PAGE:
I put the dog onto the living area. He sniffed and walked near to the sofa. Maybe he was going to urine mark.

"Call the dog to climb the 2 steps of the stairs separating the living from the dining area," I asked the girl friend.

The dog climbed easily. Then he wanted to climb the staircase to upstairs.

"Put the dog on the dining table again," I asked the girl friend.

She held the dog's head while I review the pain on the spinal area up and behind the rib cage. This time, the Chihuahua wanted to bite me as he lowered his body in great pain. I had poked at the painful part, the thoraco-lumbar spinal area --- behind his rib cage.

"Why did you use 2 fingers to do that?" the young man asked.

"Just to check for spinal disc protrusion," I said. "The dog had a spinal disc pain but it is not serious now. That would account for the violent shivering at 4 p.m., 9 hours ago.

"He is normal now but don't allow him to climb up and down stairs anymore."

"There are no steps inside the HDB apartment," the girl friend said.

"I mean, the flight of steps going up and down the apartment." I said.

As for the boyfriend, he is at the cross roads now. Like the traffic policeman in the picture, he has to decide whether he wants to go the straight path of researching and learning lots about veterinary medicine or turn right to the path of distractions of long hours of online gaming and partying with army friends and mates.

He can't have both because time is needed to hone his skills at veterinary medicine and he has only a finite time in this stage of his life.

Thursday, January 25, 2007

36. The Shih Tzu likes to grip women's legs

"Come in," I asked the 2 classmates of the dog owner to be present for the dog's annual vaccination. My consultation room of 80 sq ft would be crowded with 4 people but it would be good to make the veterinary visit interesting for the friends as well.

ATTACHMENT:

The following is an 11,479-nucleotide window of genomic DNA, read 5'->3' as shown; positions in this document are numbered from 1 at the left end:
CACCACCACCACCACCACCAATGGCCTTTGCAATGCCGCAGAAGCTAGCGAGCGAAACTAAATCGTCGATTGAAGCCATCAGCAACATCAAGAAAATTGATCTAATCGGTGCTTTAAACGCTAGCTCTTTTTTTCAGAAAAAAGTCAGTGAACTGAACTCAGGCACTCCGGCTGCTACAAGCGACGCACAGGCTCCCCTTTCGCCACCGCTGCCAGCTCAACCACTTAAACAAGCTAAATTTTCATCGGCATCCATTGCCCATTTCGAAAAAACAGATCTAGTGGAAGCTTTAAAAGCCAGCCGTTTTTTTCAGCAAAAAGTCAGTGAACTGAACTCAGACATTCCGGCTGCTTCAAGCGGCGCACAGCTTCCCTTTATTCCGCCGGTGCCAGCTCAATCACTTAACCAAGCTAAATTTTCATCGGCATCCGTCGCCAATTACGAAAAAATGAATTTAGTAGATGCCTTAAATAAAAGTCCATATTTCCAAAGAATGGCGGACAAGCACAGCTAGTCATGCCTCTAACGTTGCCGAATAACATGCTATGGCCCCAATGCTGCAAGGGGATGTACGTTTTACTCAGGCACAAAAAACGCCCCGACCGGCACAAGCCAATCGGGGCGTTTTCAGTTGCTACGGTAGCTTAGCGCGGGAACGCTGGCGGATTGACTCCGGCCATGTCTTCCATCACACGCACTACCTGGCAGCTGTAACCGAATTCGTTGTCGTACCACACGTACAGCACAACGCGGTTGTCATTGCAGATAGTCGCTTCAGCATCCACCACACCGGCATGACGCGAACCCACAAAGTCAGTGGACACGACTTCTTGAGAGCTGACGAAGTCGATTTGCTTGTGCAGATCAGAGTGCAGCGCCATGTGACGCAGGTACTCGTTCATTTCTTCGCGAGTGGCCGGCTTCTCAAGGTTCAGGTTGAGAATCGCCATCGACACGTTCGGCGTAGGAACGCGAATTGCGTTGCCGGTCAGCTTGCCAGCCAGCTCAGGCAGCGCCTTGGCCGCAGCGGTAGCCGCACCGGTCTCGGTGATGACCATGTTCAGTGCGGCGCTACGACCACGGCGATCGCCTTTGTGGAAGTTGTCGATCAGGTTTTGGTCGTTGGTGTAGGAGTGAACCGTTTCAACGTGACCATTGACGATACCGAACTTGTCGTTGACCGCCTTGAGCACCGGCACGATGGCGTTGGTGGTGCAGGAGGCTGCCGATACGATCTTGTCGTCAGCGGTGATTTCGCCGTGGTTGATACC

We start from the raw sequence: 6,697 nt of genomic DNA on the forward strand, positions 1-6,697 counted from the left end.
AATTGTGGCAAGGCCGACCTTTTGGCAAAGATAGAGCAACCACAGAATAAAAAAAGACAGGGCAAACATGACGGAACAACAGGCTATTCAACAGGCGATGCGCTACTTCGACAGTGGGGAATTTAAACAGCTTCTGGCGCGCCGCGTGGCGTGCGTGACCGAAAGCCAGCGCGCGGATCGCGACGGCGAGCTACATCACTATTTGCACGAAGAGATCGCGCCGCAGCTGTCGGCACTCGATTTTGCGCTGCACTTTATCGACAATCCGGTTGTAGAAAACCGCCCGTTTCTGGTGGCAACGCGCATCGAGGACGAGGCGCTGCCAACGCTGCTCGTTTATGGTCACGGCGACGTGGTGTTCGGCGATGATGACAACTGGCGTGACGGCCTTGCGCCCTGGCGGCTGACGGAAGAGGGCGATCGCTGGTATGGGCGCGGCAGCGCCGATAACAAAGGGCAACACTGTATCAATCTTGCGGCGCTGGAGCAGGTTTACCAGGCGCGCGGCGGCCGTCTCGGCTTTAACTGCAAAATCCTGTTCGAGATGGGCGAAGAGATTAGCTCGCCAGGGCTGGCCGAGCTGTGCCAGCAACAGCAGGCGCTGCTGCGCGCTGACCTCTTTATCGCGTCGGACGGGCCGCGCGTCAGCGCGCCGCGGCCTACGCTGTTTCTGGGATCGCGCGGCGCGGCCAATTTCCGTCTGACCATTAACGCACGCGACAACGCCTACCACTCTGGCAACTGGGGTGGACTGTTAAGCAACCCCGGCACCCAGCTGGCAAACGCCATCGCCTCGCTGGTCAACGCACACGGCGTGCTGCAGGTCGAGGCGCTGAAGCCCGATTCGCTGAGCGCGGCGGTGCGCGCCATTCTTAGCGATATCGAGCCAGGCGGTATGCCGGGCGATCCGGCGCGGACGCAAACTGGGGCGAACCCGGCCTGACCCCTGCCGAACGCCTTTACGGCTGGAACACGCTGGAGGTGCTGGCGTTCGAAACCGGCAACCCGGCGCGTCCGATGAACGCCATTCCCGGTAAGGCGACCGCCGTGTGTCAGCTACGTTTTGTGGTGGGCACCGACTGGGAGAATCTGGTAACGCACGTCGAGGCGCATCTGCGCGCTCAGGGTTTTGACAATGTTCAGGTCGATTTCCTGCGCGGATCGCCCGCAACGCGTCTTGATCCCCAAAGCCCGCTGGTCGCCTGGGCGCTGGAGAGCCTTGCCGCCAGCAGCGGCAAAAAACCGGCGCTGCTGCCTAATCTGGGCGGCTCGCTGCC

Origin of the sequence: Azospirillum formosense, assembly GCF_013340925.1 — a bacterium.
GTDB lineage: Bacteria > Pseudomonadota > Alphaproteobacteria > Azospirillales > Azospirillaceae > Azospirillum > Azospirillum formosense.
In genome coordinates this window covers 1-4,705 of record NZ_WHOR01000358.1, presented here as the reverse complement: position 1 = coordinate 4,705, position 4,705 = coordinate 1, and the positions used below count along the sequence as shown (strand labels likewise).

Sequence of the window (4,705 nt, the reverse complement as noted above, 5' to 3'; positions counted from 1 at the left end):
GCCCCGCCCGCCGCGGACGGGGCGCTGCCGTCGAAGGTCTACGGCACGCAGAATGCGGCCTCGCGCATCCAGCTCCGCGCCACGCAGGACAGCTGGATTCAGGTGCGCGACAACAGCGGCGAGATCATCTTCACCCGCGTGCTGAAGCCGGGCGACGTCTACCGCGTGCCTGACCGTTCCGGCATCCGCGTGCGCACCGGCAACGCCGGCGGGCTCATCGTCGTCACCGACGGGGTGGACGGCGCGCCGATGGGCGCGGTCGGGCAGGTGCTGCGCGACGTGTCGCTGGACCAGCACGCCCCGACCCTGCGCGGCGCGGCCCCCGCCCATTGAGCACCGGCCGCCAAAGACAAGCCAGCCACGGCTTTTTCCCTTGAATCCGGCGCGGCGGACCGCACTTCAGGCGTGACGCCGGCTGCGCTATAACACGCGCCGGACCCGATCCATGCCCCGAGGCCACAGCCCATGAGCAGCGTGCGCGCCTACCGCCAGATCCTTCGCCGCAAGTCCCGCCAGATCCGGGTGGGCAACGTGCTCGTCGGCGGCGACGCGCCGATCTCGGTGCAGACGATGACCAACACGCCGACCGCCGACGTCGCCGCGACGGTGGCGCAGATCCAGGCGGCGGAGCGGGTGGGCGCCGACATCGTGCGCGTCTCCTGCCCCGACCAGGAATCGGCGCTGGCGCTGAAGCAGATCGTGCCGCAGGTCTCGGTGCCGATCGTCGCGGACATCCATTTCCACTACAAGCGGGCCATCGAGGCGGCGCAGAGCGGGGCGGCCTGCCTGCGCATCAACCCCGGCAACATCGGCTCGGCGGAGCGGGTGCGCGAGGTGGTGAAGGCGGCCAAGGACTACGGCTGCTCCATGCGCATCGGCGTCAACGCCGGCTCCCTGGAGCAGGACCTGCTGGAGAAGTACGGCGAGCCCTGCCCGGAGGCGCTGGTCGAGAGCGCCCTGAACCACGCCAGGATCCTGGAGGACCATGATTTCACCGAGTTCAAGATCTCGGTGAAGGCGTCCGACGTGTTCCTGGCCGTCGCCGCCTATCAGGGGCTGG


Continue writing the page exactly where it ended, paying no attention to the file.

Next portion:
3 teenaged girls of around 18 years of age, wearing dull brown uniforms. Matching the colour as the brown of the Shih Tzu and contrasted with their sun tanned faces.

"Have you paper-trained the Shih Tzu?" I asked the lady owner.

"I was not able to catch him peeing," the girl said. "I shouted "Kenny, Naughty boy!. But he run away quickly!

"It is best not to shout when the puppy is starting to eliminate," I said. "He gets startled and stops peeing." Many owners do shout, but it may not work.

"I put newspaper over the urine spot," the girl said. "White vinegar:water does not seem to be effective in neutralising the urine smell. He pees onto the wall often. On the same spots."

"As this dog is a male and grown up, he is not having toilet training problems. He is urine marking to mark his territorial limits," I said. "He probably grips people's legs as well."

"Yes," the owner said. "He clings onto my legs and even when I walk away, he just get dragged. He goes for women's legs only."

"What happens? Do the women scream?"

"He also jumps and grips my leg," one friend laughed.

"My sister and I will pull him away but his grip is strong."

"Why don't you neuter him as this anti-social behaviour can be solved if he is neutered early."

"But he will be gay," the girl said. The new generation is much against neutering. So strict obedience training of male dogs must be done early. However, there will be female or other family members not able to control the male dog's dominating and sexual behaviour.